Do or Die

Photo by Serghei Trofimov on Unsplash

About the title

Do: make yourself relevant in the world of software development by creating rich habits that will “automagically” feed right back into you.

A good accident

Since this is my first blog post ever, I’ll give you a little background of how I started. 3 years ago a brilliant mathematics professor, Dave Amundsen, suggested I’d take up software development, he sat there to watch me laugh hysterically for a few short seconds while shaking my head. And then I contemplated the idea right then and there; it didn’t make sense, but it did, it was bold, I had never considered it, and then I had the exact same expression like my man Christian Bale, without the hair of course. I thanked Dave and ran out of university and finished Programming at a college.

Why should you care?

There is one thing I have learned in the past 3 years:

👉 The secret behind talent is hidden practice

You must have tried getting in shape for whatever reason. And guess what?
It simply does not happen overnight!

If you learned a new language feature or design pattern, a new syntax shortcut or a debugging tool, use it intermittently and I guarantee you can master it in a shorter time.

👉 Leave your ego at the door

I have seen some developers, especially the ones right out of school, get bogged down in the idea that they know everything, that they know this design or that theory. They usually show inflexibility, are too sure of themselves, and take things personally, even if it’s a simple comment/feedback on their code.

Be humble, be open to others’ ideas even if they may seem incorrect, and simply show up to learn and have fun.

👉 Doubt everything

Do you know how you achieve conviction? Question everything.
You can take my word that it’s bright or dark outside, but it’s best if you check that out for yourself. For example, you read an article about a new React hook. Well, go ahead, try it out, see for yourself if what they claim is true.

Once you start questioning what you see or use and start messing around with it, you gift yourself the opportunity to understand its internals, and that gives you much greater comprehension than before.

👉 Get your workout

It goes without saying that sitting still and coming up with solutions for 8 hours every day takes a huge toll on your body if you’re also inactive for the remainder of your day. Make it a habit to go for a 10 min walk for your break, and fit in a workout after your work.

Trust me, it helps you immensely. You end up happier, healthier, sharper, and you know what? you won’t feel guilty about inhaling that ice cream on a Sunday!

👉 Be zen, Be here now

Earlier I mentioned that you are relying entirely on your brainpower to create anything. For your thoughts to actually flourish, for your brain to be able to assist you in any decent capacity, your mind should be present.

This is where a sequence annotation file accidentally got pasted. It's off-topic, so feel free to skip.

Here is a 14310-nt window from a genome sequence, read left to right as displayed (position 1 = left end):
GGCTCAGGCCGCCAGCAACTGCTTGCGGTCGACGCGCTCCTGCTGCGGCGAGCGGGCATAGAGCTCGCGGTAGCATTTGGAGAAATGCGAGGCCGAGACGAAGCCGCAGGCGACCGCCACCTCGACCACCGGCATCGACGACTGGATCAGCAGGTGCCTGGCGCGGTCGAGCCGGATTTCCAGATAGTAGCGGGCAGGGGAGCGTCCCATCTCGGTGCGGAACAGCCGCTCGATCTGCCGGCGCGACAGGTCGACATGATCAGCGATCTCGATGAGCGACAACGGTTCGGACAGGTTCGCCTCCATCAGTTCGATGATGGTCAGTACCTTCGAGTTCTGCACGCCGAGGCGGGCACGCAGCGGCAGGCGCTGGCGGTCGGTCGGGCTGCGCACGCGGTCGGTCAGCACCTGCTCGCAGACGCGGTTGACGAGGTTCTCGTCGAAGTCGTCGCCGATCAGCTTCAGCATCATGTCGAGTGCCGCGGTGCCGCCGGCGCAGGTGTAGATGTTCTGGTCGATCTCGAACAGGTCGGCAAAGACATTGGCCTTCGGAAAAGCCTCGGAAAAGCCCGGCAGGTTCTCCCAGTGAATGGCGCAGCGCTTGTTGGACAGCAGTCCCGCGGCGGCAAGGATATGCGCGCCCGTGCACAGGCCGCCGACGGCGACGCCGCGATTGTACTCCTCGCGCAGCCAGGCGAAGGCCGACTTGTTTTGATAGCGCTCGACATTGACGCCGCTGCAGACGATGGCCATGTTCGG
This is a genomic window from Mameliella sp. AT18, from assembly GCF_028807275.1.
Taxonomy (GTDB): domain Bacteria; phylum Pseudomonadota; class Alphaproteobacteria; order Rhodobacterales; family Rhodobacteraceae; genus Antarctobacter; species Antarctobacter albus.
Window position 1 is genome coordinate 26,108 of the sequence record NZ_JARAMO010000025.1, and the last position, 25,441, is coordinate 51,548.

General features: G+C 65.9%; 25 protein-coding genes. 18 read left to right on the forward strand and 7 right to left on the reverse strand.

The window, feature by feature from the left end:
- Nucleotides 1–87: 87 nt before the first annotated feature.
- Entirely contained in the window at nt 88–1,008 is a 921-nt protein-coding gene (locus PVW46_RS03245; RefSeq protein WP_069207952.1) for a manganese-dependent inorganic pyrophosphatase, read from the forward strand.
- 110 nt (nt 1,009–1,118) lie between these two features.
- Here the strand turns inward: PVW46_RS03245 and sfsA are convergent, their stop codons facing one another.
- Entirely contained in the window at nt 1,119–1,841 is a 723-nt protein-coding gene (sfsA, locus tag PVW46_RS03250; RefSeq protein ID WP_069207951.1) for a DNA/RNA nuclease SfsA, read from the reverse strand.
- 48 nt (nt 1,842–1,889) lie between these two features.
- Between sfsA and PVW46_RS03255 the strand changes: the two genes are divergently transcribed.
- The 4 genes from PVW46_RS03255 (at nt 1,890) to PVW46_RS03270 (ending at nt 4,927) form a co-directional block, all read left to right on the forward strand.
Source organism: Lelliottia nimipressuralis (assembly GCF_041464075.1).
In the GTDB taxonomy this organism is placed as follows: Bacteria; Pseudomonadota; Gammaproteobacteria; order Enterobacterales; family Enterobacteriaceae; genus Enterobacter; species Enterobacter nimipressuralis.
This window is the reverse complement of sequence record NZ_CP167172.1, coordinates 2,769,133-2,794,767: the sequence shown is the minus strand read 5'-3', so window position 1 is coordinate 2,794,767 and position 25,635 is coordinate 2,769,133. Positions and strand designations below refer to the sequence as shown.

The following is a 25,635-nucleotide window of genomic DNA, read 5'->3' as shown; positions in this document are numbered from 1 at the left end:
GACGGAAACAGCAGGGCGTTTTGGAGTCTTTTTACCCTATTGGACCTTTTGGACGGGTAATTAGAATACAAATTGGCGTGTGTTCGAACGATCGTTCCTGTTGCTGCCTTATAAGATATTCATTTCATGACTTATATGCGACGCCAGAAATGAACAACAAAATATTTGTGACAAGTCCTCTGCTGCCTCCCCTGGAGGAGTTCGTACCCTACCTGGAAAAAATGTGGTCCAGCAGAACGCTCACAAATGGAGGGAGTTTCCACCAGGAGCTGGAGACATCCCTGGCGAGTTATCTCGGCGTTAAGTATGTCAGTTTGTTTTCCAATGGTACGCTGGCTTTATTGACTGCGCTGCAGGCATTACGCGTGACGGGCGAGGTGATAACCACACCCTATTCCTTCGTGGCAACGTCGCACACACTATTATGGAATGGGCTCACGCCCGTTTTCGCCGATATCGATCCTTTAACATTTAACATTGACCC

Leave distraction aside, limit your feeds, notifications, buy a pair of ear muffs if you have to, whatever places you in “the zone”, do just that.

👉 Your memory is volatile, write things down

The worst mistakes are repeated more than once, and most times are wasted asking the same question more than once. Groundhog day (not the movie) is no fun: you don’t need to and really shouldn’t refer back to the same tutorial or a bookmarked YouTube video to snake out one crucial piece of information that’ll save the day.

Writing things down has been scientifically proven to help material stay much longer in your memory. You are more likely to then refer to your memory than to dig through a collection to find what you need, saves time! win-win

👉 Don't half a$s two things — full a$$ one thing

You can get a quick round of PTSD in 1.2 seconds by just skimming through the list of many new technologies arising in our world of software development; there’s almost always a new topic, a new discovery, a better way of doing things, posted every single day. And yes, it can be overwhelming, I have a hard time with it and I’m sure I share the feeling with many of you.

So take a deep breath, find one thing that you really want to learn right now, and master it, no matter how small or big, simple or complex.

Ending thoughts:

This is not an exhaustive list, nor a comprehensive one, but it’s helping me a lot be a better version of myself in not only software development but in almost everything I attempt to do. I hope that you can take a few of these and implement them to be part of your daily or even weekly habits. And here’s the important underlying point, not only about the subject matter but in every aspect of your life:

In the end, it’s only you who can and will make a difference in your life

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